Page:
Do's & Don'ts in the Privacy Era
By Donna Loyle
The rise of targeted marketing principles and the implementation of efficient data-collection and -sharing practices has been one of the driving forces of the American economy for the last several decades. Of that, no one is in dispute—not even government officials.
But the migration from mass marketing to direct marketing also has a down side. Some consumers, tired of having targeted offers thrust at them from all angles, are experiencing marketing fatigue. And they're starting to say: "Enough already!"
Add to the mix the alarming rise in identity theft, computer-clogging spam and telemarketing, and you have a scenario in which consumers are prone to demand legislative action—which is exactly what is happening today. And with politicians eager to show constituents that they feel their pain and are taking decisive action, passing stringent privacy laws that restrict direct marketing practices is a political no-brainer.
The problem, however, is that emotionally charged scenarios such as those engendered in the current-day privacy debates often lead to ineffective legislation. For example, some of the do-not-spam laws currently being bandied about in Congress very well may lead to a silencing of legitimate marketers, while illicit marketers will continue their scams and law evasion.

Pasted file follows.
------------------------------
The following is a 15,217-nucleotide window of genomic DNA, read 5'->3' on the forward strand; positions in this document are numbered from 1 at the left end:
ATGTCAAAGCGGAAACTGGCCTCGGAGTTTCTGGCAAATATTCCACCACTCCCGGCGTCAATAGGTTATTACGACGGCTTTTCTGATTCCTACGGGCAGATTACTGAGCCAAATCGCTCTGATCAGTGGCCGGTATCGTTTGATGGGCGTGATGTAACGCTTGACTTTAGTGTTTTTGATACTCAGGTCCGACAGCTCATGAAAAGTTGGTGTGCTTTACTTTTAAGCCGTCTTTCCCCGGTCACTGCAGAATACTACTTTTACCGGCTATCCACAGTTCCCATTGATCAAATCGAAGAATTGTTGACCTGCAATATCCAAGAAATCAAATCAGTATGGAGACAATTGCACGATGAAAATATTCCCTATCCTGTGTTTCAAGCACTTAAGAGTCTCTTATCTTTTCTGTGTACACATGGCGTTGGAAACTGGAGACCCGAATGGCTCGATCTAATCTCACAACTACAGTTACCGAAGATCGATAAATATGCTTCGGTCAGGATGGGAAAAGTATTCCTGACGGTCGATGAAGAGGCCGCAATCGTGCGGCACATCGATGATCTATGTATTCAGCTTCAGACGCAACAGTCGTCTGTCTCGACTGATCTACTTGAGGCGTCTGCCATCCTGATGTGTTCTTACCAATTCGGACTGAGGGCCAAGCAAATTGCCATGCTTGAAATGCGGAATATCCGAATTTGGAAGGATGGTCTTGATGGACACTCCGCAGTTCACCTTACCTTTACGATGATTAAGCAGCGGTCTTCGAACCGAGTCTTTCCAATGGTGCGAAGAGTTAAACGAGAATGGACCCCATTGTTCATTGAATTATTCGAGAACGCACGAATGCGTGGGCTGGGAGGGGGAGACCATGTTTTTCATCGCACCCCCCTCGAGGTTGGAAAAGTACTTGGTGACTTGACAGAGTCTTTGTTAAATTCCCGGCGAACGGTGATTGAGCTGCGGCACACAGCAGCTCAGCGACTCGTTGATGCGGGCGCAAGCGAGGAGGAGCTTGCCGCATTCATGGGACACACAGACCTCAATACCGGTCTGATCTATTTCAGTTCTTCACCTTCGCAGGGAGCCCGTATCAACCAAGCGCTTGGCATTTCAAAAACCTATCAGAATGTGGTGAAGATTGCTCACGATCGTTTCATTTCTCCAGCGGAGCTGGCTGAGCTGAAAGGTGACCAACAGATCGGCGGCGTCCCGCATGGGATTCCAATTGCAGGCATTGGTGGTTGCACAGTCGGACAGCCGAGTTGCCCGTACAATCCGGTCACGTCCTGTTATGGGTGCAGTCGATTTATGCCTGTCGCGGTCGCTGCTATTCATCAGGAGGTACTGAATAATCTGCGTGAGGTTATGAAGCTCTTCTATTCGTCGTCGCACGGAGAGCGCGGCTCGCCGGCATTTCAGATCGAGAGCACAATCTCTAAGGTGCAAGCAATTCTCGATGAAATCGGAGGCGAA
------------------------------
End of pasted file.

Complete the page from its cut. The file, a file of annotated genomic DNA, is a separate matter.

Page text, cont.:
So where does this disturbing turn of events leave legitimate direct marketers? Even more broadly, where does it leave the whole concept of targeted marketing? Indeed, will the "privacy bubble" grow so large it chokes direct marketers' ability to devise well-targeted offers and deliver them effectively and efficiently? Can privacy and direct marketing co-exist?
Target Marketing asked several privacy and marketing experts for their thoughts on what direct marketers should be doing differently now and what they should absolutely not be doing anymore.
Focus on Trust
"It's all about the long-term relationships with customers," says Jim Koenig, co-head of privacy strategy and compliance practice for PriceWaterhouseCoopers and general counsel of the International Association of Privacy Professionals (IAPP). "Frankly, it's always been about the long-term relationship with customers," he notes. "Privacy [invasion] is what we call it when it's done wrong—when we misuse a customer's trust. The skill and the competitive advantage now is on how marketing and privacy are balanced to give customers the trust and value they want."